Fractals are typically self-similar patterns that show up everywhere around us in nature and biology. The term “fractal” was first used by mathematician Benoit Mandelbrot in 1975 and used it to extend the concept of theoretical fractional dimensions to geometric patterns in nature, including the seabed.
As part of Earth Day 2013, Monday 22nd April 2013, Conservation International’s (CI’s) Chairman and CEO Peter Seligmann took part in a Twitter conservation, where followers had the opportunity to send in their own pressing questions about conservation issues important to them! Representing seabed related issues, I decided to ask two questions about rhodoliths and deep sea habitats.
— Conservation Intl (@ConservationOrg) April 22, 2013
The question on rhodoliths was referring to a recent discovery of the world’s largest rhodolith beds off the coast of Brazil- which cover an estimated 21 000 square km area- an area nearly the size of El Salvador! (Original news article here, with blog post here.)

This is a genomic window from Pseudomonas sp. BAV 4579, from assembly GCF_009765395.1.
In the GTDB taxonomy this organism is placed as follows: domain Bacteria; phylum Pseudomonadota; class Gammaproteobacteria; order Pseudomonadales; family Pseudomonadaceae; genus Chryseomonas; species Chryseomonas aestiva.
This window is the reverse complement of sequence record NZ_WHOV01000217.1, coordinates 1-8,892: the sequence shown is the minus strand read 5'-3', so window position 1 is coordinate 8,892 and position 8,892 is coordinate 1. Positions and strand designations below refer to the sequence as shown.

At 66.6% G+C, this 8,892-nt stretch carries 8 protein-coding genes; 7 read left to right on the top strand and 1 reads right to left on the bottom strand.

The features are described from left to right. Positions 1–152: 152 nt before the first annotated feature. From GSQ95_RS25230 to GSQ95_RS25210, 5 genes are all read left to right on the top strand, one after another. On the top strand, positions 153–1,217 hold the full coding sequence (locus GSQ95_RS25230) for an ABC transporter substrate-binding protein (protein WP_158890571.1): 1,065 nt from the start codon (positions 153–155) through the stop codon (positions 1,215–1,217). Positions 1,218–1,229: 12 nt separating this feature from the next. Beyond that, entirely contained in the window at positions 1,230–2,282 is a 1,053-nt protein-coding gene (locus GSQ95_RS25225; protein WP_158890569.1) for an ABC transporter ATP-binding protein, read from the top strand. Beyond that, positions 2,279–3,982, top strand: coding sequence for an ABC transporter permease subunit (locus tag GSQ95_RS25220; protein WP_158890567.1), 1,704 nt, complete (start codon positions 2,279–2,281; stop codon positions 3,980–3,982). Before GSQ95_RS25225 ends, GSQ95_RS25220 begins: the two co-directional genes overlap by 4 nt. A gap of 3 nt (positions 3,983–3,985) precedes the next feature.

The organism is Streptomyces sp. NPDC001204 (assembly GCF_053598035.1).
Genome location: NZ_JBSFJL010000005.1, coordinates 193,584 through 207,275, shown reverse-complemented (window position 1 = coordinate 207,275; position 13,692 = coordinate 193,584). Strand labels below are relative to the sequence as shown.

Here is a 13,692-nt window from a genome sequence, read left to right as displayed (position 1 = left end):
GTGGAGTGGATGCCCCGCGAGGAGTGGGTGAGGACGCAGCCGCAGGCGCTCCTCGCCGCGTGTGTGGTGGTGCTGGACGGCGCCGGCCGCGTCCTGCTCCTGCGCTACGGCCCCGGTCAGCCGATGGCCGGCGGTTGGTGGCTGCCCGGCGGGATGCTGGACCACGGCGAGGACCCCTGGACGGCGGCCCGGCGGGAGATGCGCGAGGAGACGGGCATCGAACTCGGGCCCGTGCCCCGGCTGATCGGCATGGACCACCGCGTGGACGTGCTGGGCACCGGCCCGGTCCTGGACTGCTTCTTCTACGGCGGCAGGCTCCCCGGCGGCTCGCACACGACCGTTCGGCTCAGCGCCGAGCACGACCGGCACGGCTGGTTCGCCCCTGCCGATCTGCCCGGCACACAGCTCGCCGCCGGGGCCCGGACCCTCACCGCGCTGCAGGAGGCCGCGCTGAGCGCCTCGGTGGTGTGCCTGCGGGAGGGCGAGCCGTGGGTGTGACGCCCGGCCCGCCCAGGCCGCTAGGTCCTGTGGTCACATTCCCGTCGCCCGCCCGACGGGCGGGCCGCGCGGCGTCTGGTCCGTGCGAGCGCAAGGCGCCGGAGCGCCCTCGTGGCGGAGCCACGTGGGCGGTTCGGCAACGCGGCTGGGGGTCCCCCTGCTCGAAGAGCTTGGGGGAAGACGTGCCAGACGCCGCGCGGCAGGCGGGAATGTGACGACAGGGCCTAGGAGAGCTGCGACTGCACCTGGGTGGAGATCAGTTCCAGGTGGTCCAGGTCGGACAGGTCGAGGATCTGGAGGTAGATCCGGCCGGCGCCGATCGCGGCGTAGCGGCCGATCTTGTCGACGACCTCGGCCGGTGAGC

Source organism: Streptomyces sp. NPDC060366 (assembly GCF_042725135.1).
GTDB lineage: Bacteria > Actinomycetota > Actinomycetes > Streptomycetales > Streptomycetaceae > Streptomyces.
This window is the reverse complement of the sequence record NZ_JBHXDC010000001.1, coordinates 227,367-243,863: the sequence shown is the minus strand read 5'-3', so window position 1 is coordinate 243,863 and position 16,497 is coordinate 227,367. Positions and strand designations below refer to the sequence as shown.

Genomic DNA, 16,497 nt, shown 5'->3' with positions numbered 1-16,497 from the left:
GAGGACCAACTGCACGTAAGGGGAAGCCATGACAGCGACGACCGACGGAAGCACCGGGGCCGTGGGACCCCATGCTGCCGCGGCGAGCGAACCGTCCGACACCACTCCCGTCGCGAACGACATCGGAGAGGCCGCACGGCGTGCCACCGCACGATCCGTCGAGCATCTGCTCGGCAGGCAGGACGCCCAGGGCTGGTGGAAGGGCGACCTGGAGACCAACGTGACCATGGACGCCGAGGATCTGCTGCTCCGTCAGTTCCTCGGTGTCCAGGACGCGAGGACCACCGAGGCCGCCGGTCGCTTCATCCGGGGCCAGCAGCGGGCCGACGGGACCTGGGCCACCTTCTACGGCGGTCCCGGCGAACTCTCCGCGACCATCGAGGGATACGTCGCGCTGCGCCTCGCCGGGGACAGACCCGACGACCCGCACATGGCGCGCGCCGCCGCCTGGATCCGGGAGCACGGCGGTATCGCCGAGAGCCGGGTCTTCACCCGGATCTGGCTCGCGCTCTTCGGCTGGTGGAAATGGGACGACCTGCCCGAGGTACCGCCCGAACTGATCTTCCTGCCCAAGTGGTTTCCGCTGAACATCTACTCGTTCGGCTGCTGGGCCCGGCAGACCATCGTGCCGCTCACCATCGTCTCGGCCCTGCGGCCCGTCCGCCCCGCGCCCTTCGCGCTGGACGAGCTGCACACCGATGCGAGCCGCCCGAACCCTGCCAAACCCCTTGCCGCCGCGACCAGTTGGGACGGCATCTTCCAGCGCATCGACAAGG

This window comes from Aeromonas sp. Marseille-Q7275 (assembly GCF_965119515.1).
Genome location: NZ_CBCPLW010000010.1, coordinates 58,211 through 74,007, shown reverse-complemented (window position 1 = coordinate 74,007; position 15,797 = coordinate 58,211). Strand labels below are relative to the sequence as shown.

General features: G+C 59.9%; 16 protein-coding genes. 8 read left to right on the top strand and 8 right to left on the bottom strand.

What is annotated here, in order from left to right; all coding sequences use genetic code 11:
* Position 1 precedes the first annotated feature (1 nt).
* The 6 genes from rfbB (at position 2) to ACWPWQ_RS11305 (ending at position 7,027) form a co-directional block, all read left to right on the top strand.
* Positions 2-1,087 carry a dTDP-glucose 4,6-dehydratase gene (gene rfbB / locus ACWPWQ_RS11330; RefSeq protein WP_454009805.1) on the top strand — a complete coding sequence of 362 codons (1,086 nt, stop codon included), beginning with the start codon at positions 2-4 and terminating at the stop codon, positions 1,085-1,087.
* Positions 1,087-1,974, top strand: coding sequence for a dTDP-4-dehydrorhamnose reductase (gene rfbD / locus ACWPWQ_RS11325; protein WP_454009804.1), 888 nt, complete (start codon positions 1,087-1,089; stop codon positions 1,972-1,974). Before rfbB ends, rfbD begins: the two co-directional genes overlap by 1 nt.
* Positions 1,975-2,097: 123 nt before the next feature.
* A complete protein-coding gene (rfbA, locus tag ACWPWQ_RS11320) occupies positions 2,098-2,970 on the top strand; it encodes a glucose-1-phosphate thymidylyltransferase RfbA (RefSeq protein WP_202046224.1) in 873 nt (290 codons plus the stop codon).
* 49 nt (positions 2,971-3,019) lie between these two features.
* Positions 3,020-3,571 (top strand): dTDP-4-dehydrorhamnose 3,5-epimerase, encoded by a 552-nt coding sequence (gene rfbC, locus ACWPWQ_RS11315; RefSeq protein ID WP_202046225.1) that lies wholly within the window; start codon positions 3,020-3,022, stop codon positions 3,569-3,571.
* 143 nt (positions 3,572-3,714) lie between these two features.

Another user asked about the which areas CI will be focusing their conservation efforts in future. A particularly interesting answer to the question was:
Peter S.: Lastly: supporting governments so they can take the necessary steps to protect Earth’s bounty. (3/3) #CIEarthDay
— Conservation Intl (@ConservationOrg) April 22, 2013
Reflecting on Peter’s answer, this coupling between research and education, industry and governments seems to me to be the key to responsible environmental management. Of course this is indeed difficult to do in practice. You can follow more about the organisation’s work on their website, with the full twitter conversation here